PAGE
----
15. The British chargé delivered a protest to the Foreign Ministry on 9 July and got the impression during his meeting with Vice Minister Lo Keui-po that the Chinese had been caught off base by the incident. Lo appeared embarrassed when the chargé quoted account from the Communist press in Hong Kong admitting that Chinese militia had crossed the border and fired on Hong Kong police. The chargé reports that Lo was ill at ease throughout the interview and he believes the Chinese fully realized the seriousness of the incident and were on the defensive.

16. In any event Peking's official treatment of the clash does not indicate an intention to build on the incident. The Foreign Ministry note delivered to the British chargé on 9 July blamed the Hong Kong authorities and called on the British to apologize, to punish those responsible, to pay compensation, and to guarantee that no similar incidents would occur in the future. The note was not so strongly worded as some earlier Chinese statements on Hong Kong, contained no threat of reprisal, and did not set a deadline for compliance with Peking's demands.

17. On 9 July Communist zealots in Hong Kong provoked a riot in which one policeman and a number of demonstrators were killed. More of the same is probably in prospect. Communist-controlled schools in the Colony are reported to be planning to keep students on hand during the summer vacation to take part in anti-government activity. It seems unlikely, however, that Peking intends at this time to go much beyond support of this kind of activity, possibly accompanied by recurrent harassment along the frontier. Escalation of Chinese military threats to Hong Kong would involve the risk of war, which could develop into a conflict with the US. Use of economic sanctions at Peking’s disposal -- cutting off water supplies and stopping food shipments -- would inflict further damage on the Communist position with the Hong Kong population and could result in the loss of vital foreign exchange earned through trade with the Colony.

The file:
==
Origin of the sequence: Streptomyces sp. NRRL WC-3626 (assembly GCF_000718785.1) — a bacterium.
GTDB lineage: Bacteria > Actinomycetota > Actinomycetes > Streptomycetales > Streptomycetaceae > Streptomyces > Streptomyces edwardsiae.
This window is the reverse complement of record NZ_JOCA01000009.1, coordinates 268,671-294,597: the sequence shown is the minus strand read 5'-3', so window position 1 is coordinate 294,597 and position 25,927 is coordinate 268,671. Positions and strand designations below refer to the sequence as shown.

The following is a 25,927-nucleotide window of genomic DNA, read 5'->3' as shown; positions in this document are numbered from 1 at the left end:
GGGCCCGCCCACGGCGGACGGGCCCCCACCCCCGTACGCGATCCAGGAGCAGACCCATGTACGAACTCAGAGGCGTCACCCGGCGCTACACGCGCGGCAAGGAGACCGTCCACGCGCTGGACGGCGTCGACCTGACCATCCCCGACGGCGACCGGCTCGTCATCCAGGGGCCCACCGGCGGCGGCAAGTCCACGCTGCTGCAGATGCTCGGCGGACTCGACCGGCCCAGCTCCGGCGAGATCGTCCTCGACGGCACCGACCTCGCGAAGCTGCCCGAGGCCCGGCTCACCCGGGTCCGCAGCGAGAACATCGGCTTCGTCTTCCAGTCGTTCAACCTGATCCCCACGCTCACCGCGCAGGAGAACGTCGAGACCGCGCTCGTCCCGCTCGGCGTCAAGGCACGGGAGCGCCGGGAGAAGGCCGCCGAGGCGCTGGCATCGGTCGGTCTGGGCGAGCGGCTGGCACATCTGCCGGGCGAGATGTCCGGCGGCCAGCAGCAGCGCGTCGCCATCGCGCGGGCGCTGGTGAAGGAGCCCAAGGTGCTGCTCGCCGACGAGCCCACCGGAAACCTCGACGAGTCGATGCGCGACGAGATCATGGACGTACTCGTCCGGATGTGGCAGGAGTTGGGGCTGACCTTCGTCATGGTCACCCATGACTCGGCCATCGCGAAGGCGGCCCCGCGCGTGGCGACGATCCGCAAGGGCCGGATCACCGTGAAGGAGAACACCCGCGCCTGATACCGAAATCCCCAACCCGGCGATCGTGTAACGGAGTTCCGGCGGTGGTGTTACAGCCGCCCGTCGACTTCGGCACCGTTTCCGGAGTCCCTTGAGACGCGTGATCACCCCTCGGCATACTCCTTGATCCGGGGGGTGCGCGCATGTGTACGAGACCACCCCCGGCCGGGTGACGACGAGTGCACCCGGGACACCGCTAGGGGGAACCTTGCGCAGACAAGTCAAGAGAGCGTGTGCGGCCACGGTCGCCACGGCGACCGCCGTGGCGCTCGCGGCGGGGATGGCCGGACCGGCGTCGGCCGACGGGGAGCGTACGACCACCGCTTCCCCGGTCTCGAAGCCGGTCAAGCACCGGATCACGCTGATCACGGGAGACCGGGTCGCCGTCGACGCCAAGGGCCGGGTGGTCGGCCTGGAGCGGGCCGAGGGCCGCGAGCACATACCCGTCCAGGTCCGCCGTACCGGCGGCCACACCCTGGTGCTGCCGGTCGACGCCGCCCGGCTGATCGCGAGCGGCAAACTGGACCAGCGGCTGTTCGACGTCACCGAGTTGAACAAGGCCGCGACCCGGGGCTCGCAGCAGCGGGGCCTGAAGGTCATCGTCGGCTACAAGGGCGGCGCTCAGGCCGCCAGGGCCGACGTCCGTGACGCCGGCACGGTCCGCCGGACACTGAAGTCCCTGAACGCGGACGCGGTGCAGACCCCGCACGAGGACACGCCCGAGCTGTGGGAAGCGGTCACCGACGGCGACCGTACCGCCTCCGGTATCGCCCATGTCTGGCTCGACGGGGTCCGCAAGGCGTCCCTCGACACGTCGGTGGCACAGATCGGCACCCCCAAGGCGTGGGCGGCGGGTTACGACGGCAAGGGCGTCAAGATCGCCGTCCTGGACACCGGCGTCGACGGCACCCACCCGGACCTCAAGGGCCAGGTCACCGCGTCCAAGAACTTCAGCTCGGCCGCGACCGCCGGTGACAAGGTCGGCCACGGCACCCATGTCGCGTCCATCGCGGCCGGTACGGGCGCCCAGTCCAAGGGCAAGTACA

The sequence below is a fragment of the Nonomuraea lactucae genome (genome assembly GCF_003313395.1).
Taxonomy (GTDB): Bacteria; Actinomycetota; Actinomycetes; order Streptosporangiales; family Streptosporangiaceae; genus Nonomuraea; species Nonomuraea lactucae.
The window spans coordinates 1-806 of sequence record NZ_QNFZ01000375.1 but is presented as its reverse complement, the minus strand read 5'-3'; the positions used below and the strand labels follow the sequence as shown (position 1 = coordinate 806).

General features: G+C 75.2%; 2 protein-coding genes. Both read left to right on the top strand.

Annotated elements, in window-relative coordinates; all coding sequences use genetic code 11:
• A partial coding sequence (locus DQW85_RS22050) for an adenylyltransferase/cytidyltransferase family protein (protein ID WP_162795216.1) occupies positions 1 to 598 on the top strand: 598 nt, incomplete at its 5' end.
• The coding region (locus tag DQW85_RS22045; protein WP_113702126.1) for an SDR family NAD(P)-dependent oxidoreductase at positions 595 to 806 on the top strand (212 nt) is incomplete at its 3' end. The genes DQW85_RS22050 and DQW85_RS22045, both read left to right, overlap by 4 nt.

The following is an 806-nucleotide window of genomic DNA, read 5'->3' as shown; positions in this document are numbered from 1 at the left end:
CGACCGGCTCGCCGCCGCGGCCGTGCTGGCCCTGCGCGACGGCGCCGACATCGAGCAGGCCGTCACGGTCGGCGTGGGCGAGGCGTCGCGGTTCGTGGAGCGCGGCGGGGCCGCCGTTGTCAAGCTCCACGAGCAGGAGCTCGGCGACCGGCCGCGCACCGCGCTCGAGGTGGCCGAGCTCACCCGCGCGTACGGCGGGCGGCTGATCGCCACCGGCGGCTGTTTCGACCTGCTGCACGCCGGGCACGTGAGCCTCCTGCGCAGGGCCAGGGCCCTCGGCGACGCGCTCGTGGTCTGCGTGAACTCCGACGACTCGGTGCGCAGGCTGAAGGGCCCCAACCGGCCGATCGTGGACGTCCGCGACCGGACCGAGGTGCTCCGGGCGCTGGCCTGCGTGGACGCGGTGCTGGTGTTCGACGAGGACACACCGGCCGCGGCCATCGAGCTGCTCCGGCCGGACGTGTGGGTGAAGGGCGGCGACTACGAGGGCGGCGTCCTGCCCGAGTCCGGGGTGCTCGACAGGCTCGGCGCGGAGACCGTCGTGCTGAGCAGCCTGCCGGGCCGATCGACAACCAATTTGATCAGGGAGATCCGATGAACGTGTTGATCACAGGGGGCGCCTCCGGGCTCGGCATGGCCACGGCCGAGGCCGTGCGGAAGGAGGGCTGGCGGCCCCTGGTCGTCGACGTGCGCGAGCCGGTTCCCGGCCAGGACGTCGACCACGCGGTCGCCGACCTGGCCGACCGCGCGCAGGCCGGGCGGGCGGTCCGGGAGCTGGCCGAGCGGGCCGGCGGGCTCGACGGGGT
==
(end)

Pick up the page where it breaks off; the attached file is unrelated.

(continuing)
- China's Financial Interests -

18. Hong Kong is Communist China's largest single export market. It is also China's most important single source of foreign exchange. Last year the Chinese Communists earned over $550 million in Hong Kong trade, approximately one-third of their total earnings of foreign exchange. Chinese exchange earnings from Hong Kong have increased rapidly, almost doubling in the last five years and are still growing. Almost all of this would be lost if Peking took over the Colony, and a significant proportion would go by the board if the Chinese Communists took action short of seizure, which in effect would put Hong Kong out of business. Some direct sales to the Colony would continue but there would be a marked decline in foreign exchange earnings which would be a serious blow to Peking. The Chinese are obliged to buy some kinds of specialized scientific and technical equipment abroad as well as ordinary machinery and chemical fertilizer. A major item of expenditure for the last six years has been for the purchase of grain to meet the requirements of China's expanding population. Peking spent $375 million in foreign exchange during 1966 to buy grain.